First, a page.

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30 M1 Carbine


In 1939, the 30 Carbine was developed for use in a light, compact battle-rifle, designed by Ed Browning (half-brother of John M. Browning) and David Marshall (Carbine) Williams — while the latter served time in prison.

The 30 Carbine is a medium-pressure tapered cartridge of about the same length as the 357 Magnum.  Performance was limited because pressure was kept lower than it might have been and because capacity is limited.

Chambered in a revolver it can launch 110-grain bullets at about 1500 fps, compared to the 2000 fps it will generate in a carbine.

Had the Military adopted a higher pressure-standard for the 30 Carbine, it probably would have garnered more support in the sporting-arms field.  As it is, performance in a carbine is in a no-man’s-land of, too much for small-game hunting and not enough for big-game hunting while the gun it was chambered in generally do not have sufficient accuracy to be useful for varmint hunting.

As such, the 30 Carbine has garnered limited acceptance and is, perhaps most useful as a handy case for wildcatting to smaller-calibers for varmint rounds, such as James Calhoon’s impressive 19 Badger.

Considerable (mis)information(?) has been published regarding the derivation of this case.  The truth is, it is unique and had no obvious precise predecessor.  While resembling the 32 Winchester Self-Loading (WSL), it has a larger rim, is significantly larger at the base, and is tapered.  I suspect the case used for gun development might possibly have been the 32 WSL.  If so, that was only a temporary situation.  The case standardized for the 30 Carbine shares no dimensions with the 32 WSL case.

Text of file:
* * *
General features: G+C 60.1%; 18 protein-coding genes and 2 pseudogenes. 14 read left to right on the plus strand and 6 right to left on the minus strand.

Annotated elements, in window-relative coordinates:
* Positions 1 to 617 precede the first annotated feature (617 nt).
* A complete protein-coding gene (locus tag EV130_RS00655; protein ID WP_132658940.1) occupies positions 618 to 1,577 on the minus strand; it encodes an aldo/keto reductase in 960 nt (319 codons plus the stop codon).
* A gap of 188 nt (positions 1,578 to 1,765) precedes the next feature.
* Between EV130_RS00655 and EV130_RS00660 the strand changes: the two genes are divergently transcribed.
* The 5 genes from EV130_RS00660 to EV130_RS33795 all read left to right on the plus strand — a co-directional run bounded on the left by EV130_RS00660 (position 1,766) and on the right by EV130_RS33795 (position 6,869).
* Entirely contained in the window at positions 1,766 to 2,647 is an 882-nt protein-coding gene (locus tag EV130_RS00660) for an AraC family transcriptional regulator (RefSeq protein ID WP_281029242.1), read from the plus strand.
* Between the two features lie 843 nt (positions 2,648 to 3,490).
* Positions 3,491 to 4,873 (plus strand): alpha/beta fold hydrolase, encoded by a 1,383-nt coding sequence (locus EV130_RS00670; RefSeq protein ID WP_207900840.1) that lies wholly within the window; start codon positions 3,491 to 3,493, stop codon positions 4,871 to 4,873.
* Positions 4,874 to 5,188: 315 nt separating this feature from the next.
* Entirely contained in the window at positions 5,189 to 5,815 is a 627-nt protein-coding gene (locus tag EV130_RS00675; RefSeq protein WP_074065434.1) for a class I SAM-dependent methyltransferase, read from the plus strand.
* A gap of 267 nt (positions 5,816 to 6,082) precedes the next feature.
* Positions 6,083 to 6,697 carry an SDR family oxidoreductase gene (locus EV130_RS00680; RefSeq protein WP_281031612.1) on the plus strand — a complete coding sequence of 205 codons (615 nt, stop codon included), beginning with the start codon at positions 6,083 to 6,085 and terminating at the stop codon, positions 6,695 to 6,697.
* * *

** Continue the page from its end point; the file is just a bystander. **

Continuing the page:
As with any round headspacing on the case mouth, best practice is to apply a taper-crimp after seating the bullet.  This helps to lock the bullet in place against chambering forces that might otherwise drive it into the case.  I cannot too-strongly recommend getting a second seating-and-crimping die so you can have one adjusted to seat the bullet and the second adjusted to only taper-crimp the case mouth.  Generally, attempting to do both operations in one step is a recipe for damaged and destroyed cases.

The text associated with the cartridge description reflects opinions and conclusions of the author, M.L. (Mic) McPherson. Lee Precision and its employees do not necessarily either agree or disagree with any of his comments. We present these with due deference to his recognized expertise in the firearms field. His acumen extends to handloading and all aspects of ballistics - internal, external, and terminal.
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91999 (30 CAL)
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91999 (30 CAL)
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The Lee Deluxe Automatic Processing Press gives you the same priming convenience found only on expensive progressive reloading presses.


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